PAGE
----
Since this is my first post, I’m going to write about my first memorable and shaping encounter with a female character in a fantasy novel. When I found Alanna: The First Adventure in my school library, I was eleven. Alanna, the main character in Tamora Pierce’s Song of the Lioness quartet, is ten. She wants to be a knight, and her twin brother wants to go to the monastery to be a scholar. They trade places, and Alanna goes to the palace to train as a knight, where she must hide her gender until she is eighteen. She finally makes it through her ceremony of knighthood, only to be outed as a female. Then she leaves the kingdom behind and rides off to have adventures. She also leaves Jon, the prince, who is one of the few characters who’s known the truth about her gender all along and who she’s sleeping with.
We’ve all seen this story before: Alanna and Jon are meant to be. He knows she is female, and accepts her for who she is. He’s a handsome prince. They are the much-criticized One True Pairing, they are in Love. Of course, after several months he goes after her, and proposes to her.
And then Tamora Pierce took the concept of the OTP and tossed it out the window. Alanna dumps Jon, goes off and has adventures for a year or so, and then in the final two pages of the series chooses to marry George, the thief, who is described as not being handsome and having a big nose. As a young adult reader, I was utterly baffled by this, for the simple reason that it had never happened that way in anything I’d read. There was always either one romantic interest for a female character, or, if there were two, the author made it apparent that one of them was “wrong” from the beginning. The one was just a surface distraction, and it was always perfectly obvious which one the heroine would choose. Not only does Alanna not pick the prince, she also even has a third love interest in between Jon and George.
Alanna doesn’t state outright the reason she and Jon are “wrong” for each other. She tells him when she refuses his proposal that he needs someone proper. But Alanna is a noble and is perfectly capable of “proper” behavior (although her point that she has been educated in court manners from the male perspective and is sorely lacking in female etiquette makes sense). And she does love Jon; she’s just being sensible about the situation. The real reason Alanna doesn’t marry Jon, which she doesn’t tell him, is that she won’t be able to do anything she wants to do if she’s a queen. It doesn’t make sense for someone who has gone through two books of difficulties becoming a knight to just give it up. Now, we’ve seen this before, the “I don’t want to be a princess!” character. But they usually change their minds. Alanna doesn’t.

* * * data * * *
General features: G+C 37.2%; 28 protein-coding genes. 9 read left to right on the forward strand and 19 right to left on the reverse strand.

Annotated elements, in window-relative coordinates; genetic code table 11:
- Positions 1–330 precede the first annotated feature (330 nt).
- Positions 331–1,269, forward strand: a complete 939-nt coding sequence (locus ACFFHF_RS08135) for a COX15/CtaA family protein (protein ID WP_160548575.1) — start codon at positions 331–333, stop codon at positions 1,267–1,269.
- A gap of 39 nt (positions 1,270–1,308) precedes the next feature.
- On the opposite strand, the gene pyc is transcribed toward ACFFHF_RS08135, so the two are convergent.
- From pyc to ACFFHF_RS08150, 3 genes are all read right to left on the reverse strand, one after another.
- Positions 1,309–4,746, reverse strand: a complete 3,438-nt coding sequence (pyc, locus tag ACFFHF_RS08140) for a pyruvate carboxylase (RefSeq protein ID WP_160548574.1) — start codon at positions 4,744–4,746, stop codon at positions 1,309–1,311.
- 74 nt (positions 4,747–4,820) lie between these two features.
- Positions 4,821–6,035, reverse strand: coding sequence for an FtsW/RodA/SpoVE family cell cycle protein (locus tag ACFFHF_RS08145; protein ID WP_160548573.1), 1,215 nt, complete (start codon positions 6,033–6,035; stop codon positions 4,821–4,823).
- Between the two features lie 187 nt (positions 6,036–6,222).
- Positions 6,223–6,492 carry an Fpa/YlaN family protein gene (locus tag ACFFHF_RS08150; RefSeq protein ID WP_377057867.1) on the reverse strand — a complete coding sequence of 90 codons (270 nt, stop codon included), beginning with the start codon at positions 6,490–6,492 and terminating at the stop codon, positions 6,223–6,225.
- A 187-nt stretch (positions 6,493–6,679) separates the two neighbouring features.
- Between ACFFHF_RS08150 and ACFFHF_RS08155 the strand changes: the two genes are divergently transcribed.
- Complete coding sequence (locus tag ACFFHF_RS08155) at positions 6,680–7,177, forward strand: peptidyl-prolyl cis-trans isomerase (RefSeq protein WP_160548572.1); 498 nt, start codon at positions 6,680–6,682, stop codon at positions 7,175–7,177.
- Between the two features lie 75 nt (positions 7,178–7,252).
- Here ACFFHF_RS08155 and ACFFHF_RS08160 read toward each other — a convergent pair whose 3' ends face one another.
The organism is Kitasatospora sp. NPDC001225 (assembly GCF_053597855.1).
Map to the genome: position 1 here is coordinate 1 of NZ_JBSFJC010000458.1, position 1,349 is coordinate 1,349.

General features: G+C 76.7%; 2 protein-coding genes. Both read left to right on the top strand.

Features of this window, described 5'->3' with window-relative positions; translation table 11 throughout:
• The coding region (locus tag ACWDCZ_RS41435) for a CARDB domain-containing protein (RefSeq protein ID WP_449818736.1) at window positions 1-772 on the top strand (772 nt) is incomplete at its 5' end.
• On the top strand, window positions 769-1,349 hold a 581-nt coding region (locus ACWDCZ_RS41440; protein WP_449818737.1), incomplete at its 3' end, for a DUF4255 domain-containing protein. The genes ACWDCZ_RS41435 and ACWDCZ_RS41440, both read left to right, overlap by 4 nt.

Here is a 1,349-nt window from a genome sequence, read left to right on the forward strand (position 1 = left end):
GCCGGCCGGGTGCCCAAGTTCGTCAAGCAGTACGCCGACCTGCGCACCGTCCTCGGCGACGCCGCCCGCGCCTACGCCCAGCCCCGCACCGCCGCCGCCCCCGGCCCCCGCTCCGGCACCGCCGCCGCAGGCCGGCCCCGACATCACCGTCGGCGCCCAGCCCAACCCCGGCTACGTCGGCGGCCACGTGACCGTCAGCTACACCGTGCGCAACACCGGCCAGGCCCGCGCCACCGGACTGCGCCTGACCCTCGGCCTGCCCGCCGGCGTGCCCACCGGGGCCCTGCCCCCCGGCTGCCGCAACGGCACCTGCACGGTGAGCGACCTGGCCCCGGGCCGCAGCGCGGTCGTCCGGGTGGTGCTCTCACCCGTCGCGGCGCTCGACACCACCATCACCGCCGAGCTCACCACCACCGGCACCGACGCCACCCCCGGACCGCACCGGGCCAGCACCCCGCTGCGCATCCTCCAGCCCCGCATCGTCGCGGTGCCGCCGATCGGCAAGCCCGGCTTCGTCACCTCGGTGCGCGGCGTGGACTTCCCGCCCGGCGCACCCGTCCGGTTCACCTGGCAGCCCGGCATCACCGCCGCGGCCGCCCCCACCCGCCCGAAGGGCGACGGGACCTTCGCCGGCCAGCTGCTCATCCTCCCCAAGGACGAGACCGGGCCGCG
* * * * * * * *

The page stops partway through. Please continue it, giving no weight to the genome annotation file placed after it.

Alanna is a hard character to pin down; she’s the least well-developed of Pierce’s female characters. Partly this is because her books are shorter. The series was originally an adult novel split into four parts and edited for a young adult audience. In a lot of ways it shows. I have the omnibus edition, and it is quite easy to read through it as a continuing story rather than four novels. Alanna has also been accused of being a Mary Sue. It’s not that she doesn’t have faults, but she also has red hair, purple eyes, a cat that talks, and a talent for both swords and sorcery.
As an adult reader, I still love what Pierce did with romance in the story. Of course, if you visit any of Pierce’s fan forums, you will find teenage girls congregating en masse to express their dismay at this plot decision. “OMG! Why? Jon was sooooo right for Alanna!” I think it’s reasonable, because it is such a conditioned expectation. The female character exists to have one true love. I remember being that age, reading Alanna’s story, and thinking something about it just felt shockingly “wrong.” But then, something about it felt “right” to me too. And now that I think about it, I believe it’s that Pierce never gave me the impression that who Alanna picked would make or break the story. It was still about her. And I like that. I like that Alanna has two breakups before she decides to marry George. I like that both Jon and Liam are portrayed as the guy that could have been it. I like that Alanna’s romances are appropriately spaced out, with time for recovery and adjustment between each, so we can focus on her adventures and not on any lame “who will she choose?” drama. I like that Alanna has sex with all three of her love interests, and is unapologetic about this fact.
And these are some of the reasons why Alanna was my first hero.